In September 2003, the Annals editor, Dr. Sox, received a troubling letter from the provost of the University of Vermont in Burlington. The university had investigated alleged research misconduct by a former faculty member, Eric Poehlman, PhD, and determined that he had published fraudulent research in 3 journals. In its letter, the university referred only to the Annals of Internal Medicine article, a 1995 article on energy expenditure after menopause (1). After consulting the Uniform Requirements for Manuscripts of the International Committee of Medical Journal Editors, which mandates retraction in such circumstances (2), Dr. Sox published a brief notice of retraction in the 21 October 2003 issue of Annals(3). Soon after, Dr. Poehlman's lawyer asked Annals to retract the retraction until the federal Office of Research Integrity (ORI) had completed its ongoing investigation. After consulting with American College of Physicians legal counsel and top management, Dr. Sox called the ORI. The ORI properly said nothing about the case itself but did say that the letter from the provost at the University of Vermont was sufficient grounds for immediate retraction. In March 2005, the ORI announced its findings: Poehlman had published fabricated research in 10 articles, each in a different journal (4). Furthermore, he had included fraudulent findings in National Institutes of Health grant applications, which is a federal criminal offense. In the end, Poehlman agreed to acknowledge responsibility for fabricating data (5, 6) and pleaded guilty to a single charge of reporting false data in a funded grant application. He awaits sentencing.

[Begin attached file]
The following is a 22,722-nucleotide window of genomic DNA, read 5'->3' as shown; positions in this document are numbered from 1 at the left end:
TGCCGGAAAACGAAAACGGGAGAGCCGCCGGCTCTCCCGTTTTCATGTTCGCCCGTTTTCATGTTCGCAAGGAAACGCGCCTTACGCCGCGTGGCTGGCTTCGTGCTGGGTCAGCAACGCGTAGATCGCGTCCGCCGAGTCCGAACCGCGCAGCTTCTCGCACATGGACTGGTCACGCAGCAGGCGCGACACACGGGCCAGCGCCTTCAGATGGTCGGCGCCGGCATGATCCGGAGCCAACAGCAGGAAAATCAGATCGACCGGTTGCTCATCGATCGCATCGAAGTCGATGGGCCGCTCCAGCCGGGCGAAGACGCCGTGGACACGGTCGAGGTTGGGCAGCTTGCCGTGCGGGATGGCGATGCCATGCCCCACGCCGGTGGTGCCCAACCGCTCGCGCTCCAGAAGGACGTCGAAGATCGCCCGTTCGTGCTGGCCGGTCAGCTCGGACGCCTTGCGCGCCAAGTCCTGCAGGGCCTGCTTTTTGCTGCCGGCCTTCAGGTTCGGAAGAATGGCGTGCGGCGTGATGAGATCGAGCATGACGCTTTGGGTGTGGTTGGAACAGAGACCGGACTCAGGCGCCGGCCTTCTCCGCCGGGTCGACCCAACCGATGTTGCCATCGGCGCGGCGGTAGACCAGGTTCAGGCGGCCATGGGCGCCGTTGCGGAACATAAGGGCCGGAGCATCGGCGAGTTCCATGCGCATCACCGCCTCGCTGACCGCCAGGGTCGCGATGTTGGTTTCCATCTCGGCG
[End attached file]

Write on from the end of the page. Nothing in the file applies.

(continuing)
Scientific fraud can divert the search for truth, and it pollutes the record of that search, that is, the scientific literature. Once someone identifies an article as fraudulent, the scientific community has 2 duties: 1) to warn scientists to ignore the article and 2) to prevent further pollution by scientists who inadvertently cite the article. The Poehlman case illustrates the problems associated with carrying out these 2 duties. According to the ORI in 2003, the other 2 journals that the University of Vermont notified had not retracted or corrected Poehlman's articles. Furthermore, authors continued to cite Poehlman's Annals article after the 2003 notice of retraction.